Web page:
By Amanda Frost, associate professor of law, American University Washington College of Law.
The Obama administration's use of the state secrets privilege has thus far been similar to that of its predecessor, so now is the time for Congress to ensure that the privilege is not used to squelch all challenges to national security policy.
The privilege allows the executive branch to withhold documents and information sought in litigation that would pose a risk to national security. The Bush administration frequently went even further, arguing that the privilege operated as a jurisdictional bar that required the immediate dismissal of cases whose "very subject matter" concerned national security, such as those challenging the legality of extraordinary rendition and warrantless wiretapping. (A history of the privilege, and proposals for reform, are described in an ACS Issue Brief entitled Reforming the State Secrets Privilege, which is now available in the new issue of Advance: The Journal of the ACS Issue Groups.)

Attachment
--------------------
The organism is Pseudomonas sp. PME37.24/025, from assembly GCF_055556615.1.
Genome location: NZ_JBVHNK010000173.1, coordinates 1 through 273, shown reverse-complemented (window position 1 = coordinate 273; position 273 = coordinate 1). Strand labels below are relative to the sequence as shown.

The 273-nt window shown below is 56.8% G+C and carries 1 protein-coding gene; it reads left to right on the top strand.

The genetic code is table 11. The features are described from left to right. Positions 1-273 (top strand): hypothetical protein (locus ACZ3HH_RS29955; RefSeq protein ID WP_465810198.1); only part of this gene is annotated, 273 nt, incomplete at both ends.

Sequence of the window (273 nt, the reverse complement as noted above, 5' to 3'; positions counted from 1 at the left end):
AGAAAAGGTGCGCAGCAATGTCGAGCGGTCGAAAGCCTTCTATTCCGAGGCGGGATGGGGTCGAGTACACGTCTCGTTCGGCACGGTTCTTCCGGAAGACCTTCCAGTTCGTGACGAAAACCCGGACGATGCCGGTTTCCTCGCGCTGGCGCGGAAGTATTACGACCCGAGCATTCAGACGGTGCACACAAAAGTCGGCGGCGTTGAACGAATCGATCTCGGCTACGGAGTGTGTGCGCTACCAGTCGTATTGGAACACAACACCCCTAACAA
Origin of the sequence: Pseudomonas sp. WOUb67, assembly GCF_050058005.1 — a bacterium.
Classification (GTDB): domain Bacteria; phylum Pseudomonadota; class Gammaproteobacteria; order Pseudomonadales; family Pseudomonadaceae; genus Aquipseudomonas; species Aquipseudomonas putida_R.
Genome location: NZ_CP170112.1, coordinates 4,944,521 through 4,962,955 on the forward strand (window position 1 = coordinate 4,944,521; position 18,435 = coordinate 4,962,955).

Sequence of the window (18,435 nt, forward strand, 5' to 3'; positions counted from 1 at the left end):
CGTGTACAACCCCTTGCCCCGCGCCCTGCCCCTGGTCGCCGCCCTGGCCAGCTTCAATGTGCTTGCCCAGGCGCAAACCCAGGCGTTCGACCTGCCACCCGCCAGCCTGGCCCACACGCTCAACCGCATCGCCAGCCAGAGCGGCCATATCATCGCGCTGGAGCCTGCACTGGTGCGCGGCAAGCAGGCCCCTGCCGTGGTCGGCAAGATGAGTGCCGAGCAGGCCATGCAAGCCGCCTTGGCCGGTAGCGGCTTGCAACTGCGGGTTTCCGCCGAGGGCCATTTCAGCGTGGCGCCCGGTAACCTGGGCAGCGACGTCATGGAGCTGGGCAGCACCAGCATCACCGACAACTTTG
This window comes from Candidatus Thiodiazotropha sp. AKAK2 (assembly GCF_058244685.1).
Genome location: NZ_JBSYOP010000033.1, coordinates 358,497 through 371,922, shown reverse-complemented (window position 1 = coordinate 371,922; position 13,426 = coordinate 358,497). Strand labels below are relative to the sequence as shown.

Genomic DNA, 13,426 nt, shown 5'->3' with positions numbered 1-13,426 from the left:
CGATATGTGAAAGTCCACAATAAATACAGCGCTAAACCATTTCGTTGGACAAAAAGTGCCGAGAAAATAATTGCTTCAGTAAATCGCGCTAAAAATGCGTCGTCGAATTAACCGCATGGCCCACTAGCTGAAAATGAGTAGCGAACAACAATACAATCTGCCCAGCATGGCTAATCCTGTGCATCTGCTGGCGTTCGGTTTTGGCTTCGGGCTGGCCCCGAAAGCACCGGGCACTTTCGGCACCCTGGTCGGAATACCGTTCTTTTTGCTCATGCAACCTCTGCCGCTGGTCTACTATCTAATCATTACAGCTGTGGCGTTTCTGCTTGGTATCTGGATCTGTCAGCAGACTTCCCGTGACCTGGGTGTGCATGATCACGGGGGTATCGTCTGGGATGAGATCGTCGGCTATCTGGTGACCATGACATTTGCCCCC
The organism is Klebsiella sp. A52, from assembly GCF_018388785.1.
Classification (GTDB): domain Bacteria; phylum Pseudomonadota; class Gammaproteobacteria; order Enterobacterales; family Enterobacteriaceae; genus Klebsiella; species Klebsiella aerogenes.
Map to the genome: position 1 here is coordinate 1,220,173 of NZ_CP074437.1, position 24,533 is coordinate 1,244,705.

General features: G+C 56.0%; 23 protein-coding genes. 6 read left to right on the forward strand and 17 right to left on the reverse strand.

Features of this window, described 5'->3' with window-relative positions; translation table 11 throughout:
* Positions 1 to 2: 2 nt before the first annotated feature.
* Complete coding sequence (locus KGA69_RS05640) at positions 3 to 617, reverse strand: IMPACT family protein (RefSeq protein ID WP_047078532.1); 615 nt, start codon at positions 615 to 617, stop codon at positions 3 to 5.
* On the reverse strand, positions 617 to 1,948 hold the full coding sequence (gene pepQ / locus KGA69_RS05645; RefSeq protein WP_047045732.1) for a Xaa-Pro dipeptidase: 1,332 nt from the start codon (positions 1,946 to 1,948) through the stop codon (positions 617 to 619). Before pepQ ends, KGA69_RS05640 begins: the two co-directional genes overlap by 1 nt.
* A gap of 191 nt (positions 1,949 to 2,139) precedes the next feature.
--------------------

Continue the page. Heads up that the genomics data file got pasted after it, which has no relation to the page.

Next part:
Although many hoped that the Obama administration would change course and rein in use of the privilege, thus far the administration has continued to assert the privilege with the same broad strokes as its predecessor. Just last week, the Solicitor General's office filed an amicus curiae brief arguing that the state secrets privilege is grounded in the President's constitutional role in military and foreign affairs. The amicus brief comes on the heels of the Obama administration's claim before the Ninth Circuit that the privilege requires immediate dismissal of a case challenging the legality of extraordinary rendition-a position the Ninth Circuit rejected in its recent decision in Mohamed v. Jeppesen Dataplan Inc.